Is there a difference between an Appraisal and a Comparative Market Analysis (CMA)?

An appraiser, as the disinterested third party, provides a professional, unbiased opinion of market value, to be used in making real estate decisions. Appraisers present their formal analysis in appraisal reports. A realtor’s market survey or CMA is much less detailed and COULD be biased by the realtor’s objective or potential commission. They are usually NOT a disinterested third party. An appraisal delivers a defensible and carefully documented opinion of value.

The biggest difference is the person creating the report. A CMA is created by a real estate agent who may or may not have a true grasp of the market or valuation concepts. The appraisal is created by a licensed, certified professional who has made a career out of valuing properties rather than selling them. Further, the appraiser is an independent voice, with no vested interest in the value of a home, unlike the real estate agent, whose income is tied to the value of the home.

What is in the appraisal report?

Each report must reflect a credible estimate of value and must identify the following:

  • The client and other intended users.
  • The intended use of the report.
  • The purpose of the assignment.
  • The type of value reported and the definition of the value reported.
  • The effective date of the appraiser’s opinions and conclusions.
  • Relevant property characteristics, including location attributes, physical attributes, legal attributes, economic attributes, the real property interest valued, and Non real estate items included in the appraisal, such as personal property, including trade fixtures and intangible items.
  • All known: easements, restrictions, encumbrances, leases, reservations, covenants, contracts, declarations, special assessments, ordinances, and other items of a similar nature.
  • The scope of work used to complete the assignment.
Who actually owns the appraisal report?

In most real estate transactions, the appraisal is ordered by the lender. While the home buyer pays for the report as part of the closing costs, the lender retains the right to use the report or any information contained within. The home buyer is entitled to a copy of the report – it’s usually included with all of the other closing documents – but is not entitled to use the report for any other purpose without permission from the lender.

The exception to this rule is when a home owner engages an appraiser directly. In these cases, the appraiser may stipulate how the appraisal can be used; for PMI removal, or estate planning or tax challenges, for example. If not stipulated otherwise, the home owner can use the appraisal for any purpose.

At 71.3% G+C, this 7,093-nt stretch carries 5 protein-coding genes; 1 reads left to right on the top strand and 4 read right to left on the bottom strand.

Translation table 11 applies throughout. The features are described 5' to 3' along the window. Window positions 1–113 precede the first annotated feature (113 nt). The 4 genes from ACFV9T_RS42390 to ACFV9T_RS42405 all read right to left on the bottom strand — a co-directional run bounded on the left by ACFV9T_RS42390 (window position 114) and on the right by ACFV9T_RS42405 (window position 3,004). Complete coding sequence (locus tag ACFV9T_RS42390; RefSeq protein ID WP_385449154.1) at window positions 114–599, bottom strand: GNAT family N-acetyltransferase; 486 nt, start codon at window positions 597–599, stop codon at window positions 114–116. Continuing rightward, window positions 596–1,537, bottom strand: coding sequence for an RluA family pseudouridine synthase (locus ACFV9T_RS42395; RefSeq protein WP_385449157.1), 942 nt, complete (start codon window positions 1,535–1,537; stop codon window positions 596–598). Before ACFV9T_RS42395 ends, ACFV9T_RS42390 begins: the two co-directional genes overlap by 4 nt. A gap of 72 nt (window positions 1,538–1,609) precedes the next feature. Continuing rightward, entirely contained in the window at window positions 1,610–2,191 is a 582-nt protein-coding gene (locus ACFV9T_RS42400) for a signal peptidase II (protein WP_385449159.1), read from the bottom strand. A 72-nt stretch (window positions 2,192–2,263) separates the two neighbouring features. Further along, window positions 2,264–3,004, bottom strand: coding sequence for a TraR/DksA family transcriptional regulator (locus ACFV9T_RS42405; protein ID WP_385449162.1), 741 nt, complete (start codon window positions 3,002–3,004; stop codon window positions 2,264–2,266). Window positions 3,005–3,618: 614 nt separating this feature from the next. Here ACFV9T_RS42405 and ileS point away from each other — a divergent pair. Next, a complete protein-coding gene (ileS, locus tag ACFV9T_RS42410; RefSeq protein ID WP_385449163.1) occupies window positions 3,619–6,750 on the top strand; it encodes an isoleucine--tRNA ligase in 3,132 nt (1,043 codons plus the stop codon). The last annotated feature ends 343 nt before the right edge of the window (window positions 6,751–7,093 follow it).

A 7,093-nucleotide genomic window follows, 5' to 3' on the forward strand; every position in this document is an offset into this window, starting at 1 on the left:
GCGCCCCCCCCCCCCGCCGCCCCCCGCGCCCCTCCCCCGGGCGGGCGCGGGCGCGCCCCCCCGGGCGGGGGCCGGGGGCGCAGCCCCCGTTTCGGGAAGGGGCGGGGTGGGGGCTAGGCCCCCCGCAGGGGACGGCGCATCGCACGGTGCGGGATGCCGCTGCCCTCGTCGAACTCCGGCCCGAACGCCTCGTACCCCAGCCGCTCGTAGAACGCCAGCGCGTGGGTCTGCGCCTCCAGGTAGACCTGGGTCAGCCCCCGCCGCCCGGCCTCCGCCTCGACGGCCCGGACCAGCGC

What is the source of appraisal information?

Gathering data is maybe the most time consuming activities of an appraiser. Data can be divided into Subject and Market. Subject data is gathered from the home itself. Location, condition, amenities, size and other specific data are gathered by the appraiser during an inspection.

Market data is gathered from a number of sources. Local Multiple Listing Services (MLS) provide data on recently sold homes that might be used as comparables. Tax records and other public documents verify actual sales prices in a market. Flood zone data is gathered from FEMA data providers. Appraisers also gather general data from his or her past experience in creating appraisals for other properties in the same market.

Why are appraised values valid?

Most states require that real estate appraisers are state licensed or certified. The state licensed or certified appraiser is trained to render an unbiased opinion based upon extensive education and experience requirements. To become licensed or certified, appraisers must fulfill rigorous education and experience requirements. In addition, appraisers must abide by a strict industry code of ethics and comply with national standards of practice for real estate appraisal. The rules for developing an appraisal and reporting its results are insured by enforcement of the Uniform Standards of Professional Appraisal Practice (USPAP).

Individual states also add their own regulations to these national standards and also have their own regulatory agencies.

What can I do to get ready for the appraiser?

The first step in most appraisals is the home inspection. The appraiser will come to your home and measure it, determine the layout of the rooms inside, confirm all aspects of the home’s general condition, and take several photos of your house for inclusion in the report. The best thing you can do to help is make sure the appraiser has easy access to the exterior of the house. Trim any bushes and move any items that would make it difficult to measure the structure. On the inside, make sure that the appraiser can easily access items like furnaces and water heaters.

The following Items, if available, will help your appraiser to provide a more accurate appraisal in a shorter period of time:

  • A survey of the house and property.
  • A deed or title report showing the legal description.
  • A recent tax bill.
  • A list of personal property to be sold with the house if applicable.
  • A list of recent updates (with the year they done) to the home.
Which home renovations have the best dollar returns?

The answer to this is different depending upon the location of the home. Different markets value amenities differently. Adding a central air conditioner in Tampa, Florida may add significant value, while putting one in a home located in Chicago, Illinois might not have much impact.

As a rule, the most value returned from renovating a home comes in the kitchen. According to one national survey, kitchen remodels returned an average of 75% of the investment. In other words, a $10,000 kitchen remodeling project would add approximately $7,500 to the value of the home. Bathrooms were second, returning 70%. Finishing a basement produces mixed results. A finished basement in a 1,000 square foot often increases the value of the home more than in a 3,000 square floor home that doesn’t really need more living space. Garages have a very good returning value of 65% of cost and much more in urban areas where parking is scarce. Fireplaces have very mixed results as some people love them and are willing to pay more while others see them as a virtually useless decoration

What is PMI and how can I get rid of it?

PMI stands for Private Mortgage Insurance. It insures a lender against loss on homes purchased with a down-payment of less than 20%. When equity in the home reaches 20% you can eliminate the PMI and your payment goes down.